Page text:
In Air Force Safety, we hire (cross-train) 45 active-duty and up to 70 Guard/Reserve Airmen annually. They’ve typically been in the military 4 to 6 years and are looking for a job with both military and civilian future potential. Their first safety training is at Lackland Air Force Base, where the safety students learn from some of the best military safety instructors in the business.
Somewhere in the 6-week course, they learn that a CSP earns $109,000 on average. I have the opportunity to meet with many of the students, and inevitably, the question arises;
“Why did you stay in for enlisted pay if EHS pays so well on the outside?”
(NOTE: The questioner is usually great at math and appreciates an answer with more numbers than emotions.)
My favorite Department of Defense actuarial report (don’t roll your eyes yet) is the “STATISTICAL REPORT ON THE MILITARY RETIREMENT SYSTEM”. Published each fiscal year (FY16 is the latest report), it details the cost of military pay and retirement plans.
Some highlights I like to use to answer this question:
An E-7’s retirement at 20 years of service is worth $689,299, or $2,181 a month for life (with cost-of-living increases.) To build up such a high lump-sum, the E-7 would have had to save $1,645 a month for 20 years!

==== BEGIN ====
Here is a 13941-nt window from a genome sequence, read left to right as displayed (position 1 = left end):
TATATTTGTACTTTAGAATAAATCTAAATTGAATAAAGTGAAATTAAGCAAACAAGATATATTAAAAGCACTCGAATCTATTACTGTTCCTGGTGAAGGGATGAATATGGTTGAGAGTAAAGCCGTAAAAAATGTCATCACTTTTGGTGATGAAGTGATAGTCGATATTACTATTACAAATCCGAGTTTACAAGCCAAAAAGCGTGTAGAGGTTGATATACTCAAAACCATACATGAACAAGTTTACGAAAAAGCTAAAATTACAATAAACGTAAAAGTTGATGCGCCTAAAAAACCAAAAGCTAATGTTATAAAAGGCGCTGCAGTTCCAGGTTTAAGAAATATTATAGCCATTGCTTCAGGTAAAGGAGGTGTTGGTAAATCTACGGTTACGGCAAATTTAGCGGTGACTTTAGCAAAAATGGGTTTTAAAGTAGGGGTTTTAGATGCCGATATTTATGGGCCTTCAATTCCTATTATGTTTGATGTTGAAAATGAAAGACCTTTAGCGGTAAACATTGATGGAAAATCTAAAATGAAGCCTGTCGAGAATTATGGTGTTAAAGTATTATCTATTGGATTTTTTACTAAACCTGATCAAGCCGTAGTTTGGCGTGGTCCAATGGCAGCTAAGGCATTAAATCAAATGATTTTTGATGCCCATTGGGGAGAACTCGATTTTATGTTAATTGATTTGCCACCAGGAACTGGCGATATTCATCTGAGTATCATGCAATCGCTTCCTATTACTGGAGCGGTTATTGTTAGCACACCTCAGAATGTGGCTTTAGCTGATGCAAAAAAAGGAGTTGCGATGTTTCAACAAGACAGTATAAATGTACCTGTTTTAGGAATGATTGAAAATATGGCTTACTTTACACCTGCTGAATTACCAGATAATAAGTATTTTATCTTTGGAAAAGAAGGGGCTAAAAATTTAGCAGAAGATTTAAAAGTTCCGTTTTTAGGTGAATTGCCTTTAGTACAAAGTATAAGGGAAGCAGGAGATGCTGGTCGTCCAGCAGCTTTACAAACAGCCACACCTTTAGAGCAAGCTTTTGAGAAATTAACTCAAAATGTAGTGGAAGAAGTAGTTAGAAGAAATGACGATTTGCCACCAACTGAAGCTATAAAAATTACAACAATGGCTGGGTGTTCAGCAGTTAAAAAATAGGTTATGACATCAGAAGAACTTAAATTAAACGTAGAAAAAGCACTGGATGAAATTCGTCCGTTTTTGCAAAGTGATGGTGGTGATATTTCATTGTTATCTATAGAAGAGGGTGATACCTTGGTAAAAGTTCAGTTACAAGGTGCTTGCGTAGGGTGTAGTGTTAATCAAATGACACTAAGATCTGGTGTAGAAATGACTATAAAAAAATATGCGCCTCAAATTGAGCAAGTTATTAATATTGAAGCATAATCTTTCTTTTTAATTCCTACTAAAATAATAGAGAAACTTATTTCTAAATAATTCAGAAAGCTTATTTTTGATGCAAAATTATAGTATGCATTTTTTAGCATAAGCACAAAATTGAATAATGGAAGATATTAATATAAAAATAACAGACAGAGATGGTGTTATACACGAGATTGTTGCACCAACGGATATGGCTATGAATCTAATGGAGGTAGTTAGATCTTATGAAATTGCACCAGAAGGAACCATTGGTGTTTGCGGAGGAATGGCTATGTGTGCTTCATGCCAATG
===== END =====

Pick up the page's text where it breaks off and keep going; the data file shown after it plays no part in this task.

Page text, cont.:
An E-9’s retirement at 20 years of service is worth $862,177, or $2,728 a month for life (with cost-of-living increases.) To build up such a high lump-sum, the E-9 would have had to save $2,058 a month for 20 years!
Using that math, when an E-6 separates from the military for a larger civilian CSP salary, at the 8 or 10 year mark, they are giving up between $689k and 862k in pension benefits alone (not including healthcare, etc.)! To make up this pension difference in a civilian safety career, if they got out after 8 years (and would have retired as an E-7) they would have to save $3,400 a month at 6% interest. That’s nearly $41,000 a year for 12 years. That level of required savings takes a lot out of the $109,000 average CSP salary!
Bottom Line? Even with the 2018 changes in military retirement (Blended Military Retirement), the military’s defined benefit pension is a fantastic option for the safety professional looking to make a difference in the military and in their career path by choosing higher education/credentialing.
Some of my other favorite parts of the DoD report:
- They know when you’re going to die (on average): Page 283/284
- They know where you live (state and country): Pages 28 and 33
- Should you take the Survivor Benefit Plan? Here’s the actuaries’ own calculator (Excel file) to tell you the probability of it paying off for you.
There are MANY reasons to continue to serve (and separate) after achieving advanced degrees and certifications.
How did you make your choice?